Hair, makeup, and the right lighting and accessories have helped turn the mediocre into great stars. In the same way, this bazaar has been given a new face, becoming The Bazaar by José Andrés, the spectacle of the SLS South Beach Hotel in Miami.
The man behind it all, master Chef José Andrés, is very very very accomplished and the director behind the restaurant in the lobby of this luxury hotel, with more shows playing at other SLS Hotel locations in Beverly Hills, Las Vegas, and around the corner in Brickell. But once the thick red curtains are pulled back, this show begins. And it’s all glitz and glam, brightly lit chandeliers, waiters twirling below, around sleek black table tops as if choreographed, with trays of divinely prepared food as props … You half-expect the exquisitely dressed hostesses to belt out a note.
Instead, she directs you to 1 of 2 dining rooms, Rojo or Blanca. In Rojo, dressed in red (obviously), the tone is set by the imposing head of a Spanish bull, attempting to be incognito in a Mexican wrestler’s mask, but it is unmissable as it watches over the patrons squealing with delight over grilled eel and pork chicharrón flakes. The room dressed in white, Blanca (of course), is dreamy and lightens the mood with soft lighting and creamy walls and a gigantic seashell chandelier on center stage, almost as distracting as the stone crab claws on the table.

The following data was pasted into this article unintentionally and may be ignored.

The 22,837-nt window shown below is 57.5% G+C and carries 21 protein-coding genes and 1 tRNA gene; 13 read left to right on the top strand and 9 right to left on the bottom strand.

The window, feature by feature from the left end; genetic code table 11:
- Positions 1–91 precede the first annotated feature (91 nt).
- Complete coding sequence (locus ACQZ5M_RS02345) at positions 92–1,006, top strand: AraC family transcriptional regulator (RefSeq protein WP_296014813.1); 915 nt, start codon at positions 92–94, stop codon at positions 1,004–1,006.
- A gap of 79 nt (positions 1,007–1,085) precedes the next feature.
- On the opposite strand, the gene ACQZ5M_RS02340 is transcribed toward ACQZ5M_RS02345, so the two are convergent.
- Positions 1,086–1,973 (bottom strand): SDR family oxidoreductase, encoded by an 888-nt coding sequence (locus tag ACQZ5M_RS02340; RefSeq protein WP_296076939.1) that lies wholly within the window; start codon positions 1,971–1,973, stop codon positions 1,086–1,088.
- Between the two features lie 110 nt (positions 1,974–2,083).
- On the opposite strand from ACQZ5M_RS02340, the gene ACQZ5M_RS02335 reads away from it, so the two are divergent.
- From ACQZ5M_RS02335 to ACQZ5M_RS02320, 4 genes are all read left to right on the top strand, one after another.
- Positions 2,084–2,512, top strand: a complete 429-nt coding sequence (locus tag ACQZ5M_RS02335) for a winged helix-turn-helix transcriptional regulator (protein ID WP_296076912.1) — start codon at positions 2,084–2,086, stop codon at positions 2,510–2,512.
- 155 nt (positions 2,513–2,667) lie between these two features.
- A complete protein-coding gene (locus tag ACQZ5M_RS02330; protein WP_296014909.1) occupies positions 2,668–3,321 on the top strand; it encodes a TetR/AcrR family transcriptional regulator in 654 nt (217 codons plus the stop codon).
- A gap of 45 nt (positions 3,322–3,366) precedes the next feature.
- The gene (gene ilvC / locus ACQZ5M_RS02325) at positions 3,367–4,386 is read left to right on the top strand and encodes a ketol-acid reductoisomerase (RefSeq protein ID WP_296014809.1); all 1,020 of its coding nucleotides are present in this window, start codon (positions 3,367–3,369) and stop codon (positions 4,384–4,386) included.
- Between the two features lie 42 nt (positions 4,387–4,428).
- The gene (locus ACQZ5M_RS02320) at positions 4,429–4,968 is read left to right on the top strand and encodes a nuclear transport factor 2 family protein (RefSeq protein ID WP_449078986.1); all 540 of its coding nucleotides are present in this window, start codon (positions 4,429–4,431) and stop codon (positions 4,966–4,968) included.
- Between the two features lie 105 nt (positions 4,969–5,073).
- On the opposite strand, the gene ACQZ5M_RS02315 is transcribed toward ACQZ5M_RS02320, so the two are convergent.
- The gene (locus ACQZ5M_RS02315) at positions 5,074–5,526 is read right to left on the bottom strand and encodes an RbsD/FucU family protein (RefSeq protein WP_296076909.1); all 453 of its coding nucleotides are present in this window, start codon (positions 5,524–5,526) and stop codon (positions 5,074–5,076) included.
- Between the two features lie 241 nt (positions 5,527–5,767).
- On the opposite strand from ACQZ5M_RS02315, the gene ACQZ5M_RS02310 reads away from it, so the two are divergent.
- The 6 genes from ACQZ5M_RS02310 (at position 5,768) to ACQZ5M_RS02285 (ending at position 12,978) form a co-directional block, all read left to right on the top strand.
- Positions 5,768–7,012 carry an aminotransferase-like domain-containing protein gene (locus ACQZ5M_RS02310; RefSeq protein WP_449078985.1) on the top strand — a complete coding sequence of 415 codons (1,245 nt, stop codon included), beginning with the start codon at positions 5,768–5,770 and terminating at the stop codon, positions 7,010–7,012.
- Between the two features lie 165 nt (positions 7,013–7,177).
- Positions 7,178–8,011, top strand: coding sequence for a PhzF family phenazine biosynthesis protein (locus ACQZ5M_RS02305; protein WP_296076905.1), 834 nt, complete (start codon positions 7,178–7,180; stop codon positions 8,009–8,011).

The list is long, very long. The one to get a table, yes, but also the one on the playbill--sorry--menu of more than 60 tapas. Don’t be intimated, your waiter is an expert in the work of Chef Andes, which stretches to the four corners of the globe--refer to the program, which is split: “Miami Meets the World” and “Spain Yesterday and Today.” The performance reaches its climax when the waiters dance out from the open kitchen: fried Chinese bun stuffed with pork, then jejune fruit ceviche with an exquisite hibiscus foam served in dragon fruit bowl, a side of coconut rice spiced with ginger, and a homage to Miami with a classic--well, the gourmet version at least--sandwich cubano, and another to Spain, stuffed olives, and the best paella pasta. The scene is fabulous, and the audience never leaves disappointed.
Here, over-ordering is encouraged, if not expected. When your stomach says no and eyes say please, it’s beneficial to remember that the show must always go on!
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